Ottawa now has top pick from October’s NHL Entry Draft under contract as the team announced that they’ve signed forward Tim Stuetzle to a three-year, entry-level contract. CapFriendly reports that the deal carries a maximum base salary of $925K (including a 10% signing bonus) as well as $2.5MM per year in performance incentives. GM Pierre Dorion released the following statement about the deal:
Tim possesses an exceptional blend of both speed and skill and a playmaking ability that our fans are going to enjoy watching for several years to come. He’s a dynamic forward who we expect to become a key piece of our roster as we continue trending towards icing an eventual elite-level team.
The 18-year-old was the third-overall selection following a strong season with Mannheim of the DEL that saw him collect seven goals and 27 assists in just 41 games, impressive production for a teenager in a men’s league where he was the youngest player. The plan was for him to play there to start this season as well but a hand injury that required surgery put an end to those plans. Stuetzle also had a good showing at the World Juniors with five helpers in as many contests and currently finds himself there again as the 2021 event is now underway.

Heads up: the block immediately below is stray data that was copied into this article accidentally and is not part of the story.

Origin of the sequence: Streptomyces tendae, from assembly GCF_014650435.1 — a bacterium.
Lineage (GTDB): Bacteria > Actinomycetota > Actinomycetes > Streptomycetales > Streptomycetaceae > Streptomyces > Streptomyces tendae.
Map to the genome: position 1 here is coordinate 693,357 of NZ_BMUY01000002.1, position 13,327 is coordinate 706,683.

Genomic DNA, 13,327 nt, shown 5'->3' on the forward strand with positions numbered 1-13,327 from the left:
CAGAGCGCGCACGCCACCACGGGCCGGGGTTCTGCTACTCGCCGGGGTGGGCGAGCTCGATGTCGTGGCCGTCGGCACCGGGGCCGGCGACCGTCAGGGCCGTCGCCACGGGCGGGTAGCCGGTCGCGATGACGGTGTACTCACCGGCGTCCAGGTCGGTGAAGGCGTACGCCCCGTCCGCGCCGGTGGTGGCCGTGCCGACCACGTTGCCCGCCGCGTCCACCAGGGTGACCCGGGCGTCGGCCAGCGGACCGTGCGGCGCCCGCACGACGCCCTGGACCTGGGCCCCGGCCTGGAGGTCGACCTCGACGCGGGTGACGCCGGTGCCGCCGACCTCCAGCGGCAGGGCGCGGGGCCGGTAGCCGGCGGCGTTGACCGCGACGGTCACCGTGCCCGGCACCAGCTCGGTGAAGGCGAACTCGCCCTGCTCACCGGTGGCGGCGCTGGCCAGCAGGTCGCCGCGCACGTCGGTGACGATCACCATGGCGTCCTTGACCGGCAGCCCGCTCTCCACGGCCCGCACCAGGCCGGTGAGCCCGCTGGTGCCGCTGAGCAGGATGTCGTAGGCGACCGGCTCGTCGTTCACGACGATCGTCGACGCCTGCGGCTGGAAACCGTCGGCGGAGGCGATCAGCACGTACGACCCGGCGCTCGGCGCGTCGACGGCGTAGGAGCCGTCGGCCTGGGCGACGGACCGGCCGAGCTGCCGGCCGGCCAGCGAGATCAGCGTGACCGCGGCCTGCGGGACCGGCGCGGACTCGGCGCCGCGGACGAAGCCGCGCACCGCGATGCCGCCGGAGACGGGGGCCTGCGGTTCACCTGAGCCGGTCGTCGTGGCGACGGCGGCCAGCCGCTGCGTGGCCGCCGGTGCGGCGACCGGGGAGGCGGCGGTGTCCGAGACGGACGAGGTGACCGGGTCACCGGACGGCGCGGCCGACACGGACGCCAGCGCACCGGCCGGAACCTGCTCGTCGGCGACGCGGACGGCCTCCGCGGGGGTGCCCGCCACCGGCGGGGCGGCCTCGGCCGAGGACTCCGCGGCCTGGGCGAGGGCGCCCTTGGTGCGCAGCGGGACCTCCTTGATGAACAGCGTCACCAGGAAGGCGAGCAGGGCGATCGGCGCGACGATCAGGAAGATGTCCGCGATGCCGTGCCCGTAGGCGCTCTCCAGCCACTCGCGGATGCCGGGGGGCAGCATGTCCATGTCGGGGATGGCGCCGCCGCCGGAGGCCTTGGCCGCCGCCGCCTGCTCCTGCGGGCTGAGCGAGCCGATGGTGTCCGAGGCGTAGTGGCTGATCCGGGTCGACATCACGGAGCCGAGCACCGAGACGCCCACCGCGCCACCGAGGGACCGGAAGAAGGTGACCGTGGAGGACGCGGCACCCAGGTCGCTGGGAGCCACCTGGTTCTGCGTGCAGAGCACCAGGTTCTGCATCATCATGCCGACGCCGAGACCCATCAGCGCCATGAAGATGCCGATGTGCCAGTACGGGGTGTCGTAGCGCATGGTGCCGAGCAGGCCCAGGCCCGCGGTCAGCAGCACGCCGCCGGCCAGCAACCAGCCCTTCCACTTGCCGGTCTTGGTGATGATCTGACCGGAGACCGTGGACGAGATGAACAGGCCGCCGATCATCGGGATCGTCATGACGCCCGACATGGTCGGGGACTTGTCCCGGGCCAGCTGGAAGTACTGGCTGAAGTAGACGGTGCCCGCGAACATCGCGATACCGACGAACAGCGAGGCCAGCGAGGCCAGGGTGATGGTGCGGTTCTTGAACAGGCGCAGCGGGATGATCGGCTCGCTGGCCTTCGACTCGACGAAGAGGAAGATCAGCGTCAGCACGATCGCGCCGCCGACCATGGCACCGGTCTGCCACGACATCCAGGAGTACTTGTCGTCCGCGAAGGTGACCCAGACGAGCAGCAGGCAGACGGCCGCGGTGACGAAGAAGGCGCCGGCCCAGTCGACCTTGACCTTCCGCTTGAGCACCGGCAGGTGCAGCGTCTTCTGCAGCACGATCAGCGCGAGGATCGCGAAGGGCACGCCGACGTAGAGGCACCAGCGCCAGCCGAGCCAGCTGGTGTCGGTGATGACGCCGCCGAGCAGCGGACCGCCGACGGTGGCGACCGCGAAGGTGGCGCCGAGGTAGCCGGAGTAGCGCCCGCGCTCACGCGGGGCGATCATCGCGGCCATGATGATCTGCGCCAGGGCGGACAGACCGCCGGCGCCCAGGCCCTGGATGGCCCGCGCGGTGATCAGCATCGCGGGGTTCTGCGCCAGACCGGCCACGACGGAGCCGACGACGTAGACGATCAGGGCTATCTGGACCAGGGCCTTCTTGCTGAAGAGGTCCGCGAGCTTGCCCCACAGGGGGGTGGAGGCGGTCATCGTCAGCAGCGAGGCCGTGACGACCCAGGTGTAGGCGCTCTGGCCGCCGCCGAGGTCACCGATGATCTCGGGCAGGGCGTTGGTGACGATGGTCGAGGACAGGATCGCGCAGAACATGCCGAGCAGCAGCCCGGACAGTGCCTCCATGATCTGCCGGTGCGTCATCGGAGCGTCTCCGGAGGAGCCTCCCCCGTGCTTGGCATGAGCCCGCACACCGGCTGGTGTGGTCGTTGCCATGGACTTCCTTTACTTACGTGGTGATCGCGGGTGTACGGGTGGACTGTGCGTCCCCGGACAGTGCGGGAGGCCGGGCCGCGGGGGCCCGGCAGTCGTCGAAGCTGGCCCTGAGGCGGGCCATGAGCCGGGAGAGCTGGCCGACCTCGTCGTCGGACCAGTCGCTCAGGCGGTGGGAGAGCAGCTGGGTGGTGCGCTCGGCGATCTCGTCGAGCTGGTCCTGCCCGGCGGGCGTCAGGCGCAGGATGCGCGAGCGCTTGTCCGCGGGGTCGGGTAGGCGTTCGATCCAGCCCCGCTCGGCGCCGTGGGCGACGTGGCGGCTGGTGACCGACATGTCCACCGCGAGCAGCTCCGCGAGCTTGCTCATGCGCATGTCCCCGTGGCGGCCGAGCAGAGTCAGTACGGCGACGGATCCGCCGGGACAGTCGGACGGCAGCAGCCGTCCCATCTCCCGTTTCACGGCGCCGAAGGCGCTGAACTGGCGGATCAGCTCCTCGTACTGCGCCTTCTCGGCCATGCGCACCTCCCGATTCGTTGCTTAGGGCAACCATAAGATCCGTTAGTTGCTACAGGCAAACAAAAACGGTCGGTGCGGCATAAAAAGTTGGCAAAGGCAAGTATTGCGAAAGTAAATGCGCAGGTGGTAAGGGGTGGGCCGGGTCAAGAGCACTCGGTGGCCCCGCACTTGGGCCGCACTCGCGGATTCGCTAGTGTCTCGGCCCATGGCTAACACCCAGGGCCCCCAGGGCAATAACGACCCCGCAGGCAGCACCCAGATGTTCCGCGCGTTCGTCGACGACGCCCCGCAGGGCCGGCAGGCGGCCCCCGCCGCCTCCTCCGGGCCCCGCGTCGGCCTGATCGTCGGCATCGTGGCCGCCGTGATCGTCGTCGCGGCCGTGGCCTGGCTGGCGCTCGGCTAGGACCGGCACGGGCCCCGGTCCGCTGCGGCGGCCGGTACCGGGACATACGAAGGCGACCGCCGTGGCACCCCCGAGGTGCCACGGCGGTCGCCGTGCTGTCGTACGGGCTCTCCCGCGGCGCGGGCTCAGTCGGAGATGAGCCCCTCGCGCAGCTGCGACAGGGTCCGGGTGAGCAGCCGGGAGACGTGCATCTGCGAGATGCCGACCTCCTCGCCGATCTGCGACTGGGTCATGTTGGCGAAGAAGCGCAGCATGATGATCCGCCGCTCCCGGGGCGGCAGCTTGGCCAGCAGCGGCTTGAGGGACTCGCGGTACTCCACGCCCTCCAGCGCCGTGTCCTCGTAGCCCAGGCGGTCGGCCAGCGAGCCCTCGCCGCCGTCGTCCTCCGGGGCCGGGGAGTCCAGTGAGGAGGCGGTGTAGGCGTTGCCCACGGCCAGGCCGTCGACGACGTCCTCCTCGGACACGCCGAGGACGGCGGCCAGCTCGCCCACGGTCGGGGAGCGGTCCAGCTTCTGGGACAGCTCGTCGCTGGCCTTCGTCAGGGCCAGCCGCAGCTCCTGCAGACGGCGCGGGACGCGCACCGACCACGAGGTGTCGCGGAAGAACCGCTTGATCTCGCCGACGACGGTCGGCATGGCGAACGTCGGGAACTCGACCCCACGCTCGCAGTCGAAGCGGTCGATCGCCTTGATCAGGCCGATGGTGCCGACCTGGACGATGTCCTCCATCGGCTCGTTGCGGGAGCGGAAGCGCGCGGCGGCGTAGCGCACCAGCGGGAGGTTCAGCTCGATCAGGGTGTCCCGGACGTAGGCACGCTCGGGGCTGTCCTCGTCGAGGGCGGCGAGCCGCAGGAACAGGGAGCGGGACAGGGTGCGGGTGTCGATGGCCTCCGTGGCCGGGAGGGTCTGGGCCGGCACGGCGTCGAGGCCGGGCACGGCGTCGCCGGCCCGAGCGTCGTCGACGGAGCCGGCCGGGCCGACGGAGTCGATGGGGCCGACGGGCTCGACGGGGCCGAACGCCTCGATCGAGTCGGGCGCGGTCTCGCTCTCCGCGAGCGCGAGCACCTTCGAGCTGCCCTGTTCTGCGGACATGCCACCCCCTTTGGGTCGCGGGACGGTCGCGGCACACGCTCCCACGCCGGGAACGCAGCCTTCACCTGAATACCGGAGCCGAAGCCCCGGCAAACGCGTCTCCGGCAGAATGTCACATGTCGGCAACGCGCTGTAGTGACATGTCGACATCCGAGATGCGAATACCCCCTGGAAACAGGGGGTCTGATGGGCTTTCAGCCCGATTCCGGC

Once that tournament comes to an end, Stuetzle will report to training camp with Ottawa and should make a push to crack their lineup right away. Even with a slew of additions up front (including Derek Stepan, Evgenii Dadonov, Alex Galchenyuk, and Austin Watson), Stuetzle could force his way into the lineup fairly quickly and will be competing with the likes of Drake Batherson and Joshua Norris to earn one of the spots that is likely going to be earmarked for a young player. He’ll be eligible to play in six games before burning the first year of his entry-level deal (it’s usually nine but that has been prorated for the shortened season). The Sens believe that he can be a centerpiece of their rebuild and if he’s able to step in and play right away, he should become a core player for them in the not too distant future.